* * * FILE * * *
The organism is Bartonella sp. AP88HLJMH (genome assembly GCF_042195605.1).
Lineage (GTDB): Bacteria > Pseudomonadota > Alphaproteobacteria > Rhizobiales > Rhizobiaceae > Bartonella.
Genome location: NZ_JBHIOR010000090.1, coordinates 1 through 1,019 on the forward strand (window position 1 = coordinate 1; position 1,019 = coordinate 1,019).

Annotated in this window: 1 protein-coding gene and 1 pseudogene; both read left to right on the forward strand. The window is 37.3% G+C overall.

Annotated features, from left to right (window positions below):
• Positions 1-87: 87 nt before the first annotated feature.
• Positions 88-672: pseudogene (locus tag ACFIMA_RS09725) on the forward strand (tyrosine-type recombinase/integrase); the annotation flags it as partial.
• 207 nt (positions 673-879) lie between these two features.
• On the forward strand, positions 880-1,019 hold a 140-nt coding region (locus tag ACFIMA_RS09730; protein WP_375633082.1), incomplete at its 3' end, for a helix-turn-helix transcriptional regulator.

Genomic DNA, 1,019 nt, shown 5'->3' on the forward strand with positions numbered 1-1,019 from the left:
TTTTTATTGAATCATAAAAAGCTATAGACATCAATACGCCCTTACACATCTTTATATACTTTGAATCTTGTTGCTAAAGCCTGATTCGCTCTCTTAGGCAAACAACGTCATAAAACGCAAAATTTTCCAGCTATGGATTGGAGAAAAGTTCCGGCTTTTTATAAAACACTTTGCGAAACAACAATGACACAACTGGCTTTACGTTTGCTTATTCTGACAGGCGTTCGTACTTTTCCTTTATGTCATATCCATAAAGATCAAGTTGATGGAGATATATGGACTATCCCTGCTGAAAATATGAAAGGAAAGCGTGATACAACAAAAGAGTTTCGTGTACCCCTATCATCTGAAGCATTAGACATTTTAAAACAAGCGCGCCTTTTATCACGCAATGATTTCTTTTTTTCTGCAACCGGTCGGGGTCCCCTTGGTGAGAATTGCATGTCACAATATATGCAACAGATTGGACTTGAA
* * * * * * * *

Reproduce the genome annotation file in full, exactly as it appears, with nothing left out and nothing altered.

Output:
The organism is Bartonella sp. AP88HLJMH (genome assembly GCF_042195605.1).
Lineage (GTDB): Bacteria > Pseudomonadota > Alphaproteobacteria > Rhizobiales > Rhizobiaceae > Bartonella.
Genome location: NZ_JBHIOR010000090.1, coordinates 1 through 1,019 on the forward strand (window position 1 = coordinate 1; position 1,019 = coordinate 1,019).

Annotated in this window: 1 protein-coding gene and 1 pseudogene; both read left to right on the forward strand. The window is 37.3% G+C overall.

Annotated features, from left to right (window positions below):
• Positions 1-87: 87 nt before the first annotated feature.
• Positions 88-672: pseudogene (locus tag ACFIMA_RS09725) on the forward strand (tyrosine-type recombinase/integrase); the annotation flags it as partial.
• 207 nt (positions 673-879) lie between these two features.
• On the forward strand, positions 880-1,019 hold a 140-nt coding region (locus tag ACFIMA_RS09730; protein WP_375633082.1), incomplete at its 3' end, for a helix-turn-helix transcriptional regulator.

Genomic DNA, 1,019 nt, shown 5'->3' on the forward strand with positions numbered 1-1,019 from the left:
TTTTTATTGAATCATAAAAAGCTATAGACATCAATACGCCCTTACACATCTTTATATACTTTGAATCTTGTTGCTAAAGCCTGATTCGCTCTCTTAGGCAAACAACGTCATAAAACGCAAAATTTTCCAGCTATGGATTGGAGAAAAGTTCCGGCTTTTTATAAAACACTTTGCGAAACAACAATGACACAACTGGCTTTACGTTTGCTTATTCTGACAGGCGTTCGTACTTTTCCTTTATGTCATATCCATAAAGATCAAGTTGATGGAGATATATGGACTATCCCTGCTGAAAATATGAAAGGAAAGCGTGATACAACAAAAGAGTTTCGTGTACCCCTATCATCTGAAGCATTAGACATTTTAAAACAAGCGCGCCTTTTATCACGCAATGATTTCTTTTTTTCTGCAACCGGTCGGGGTCCCCTTGGTGAGAATTGCATGTCACAATATATGCAACAGATTGGACTTGAA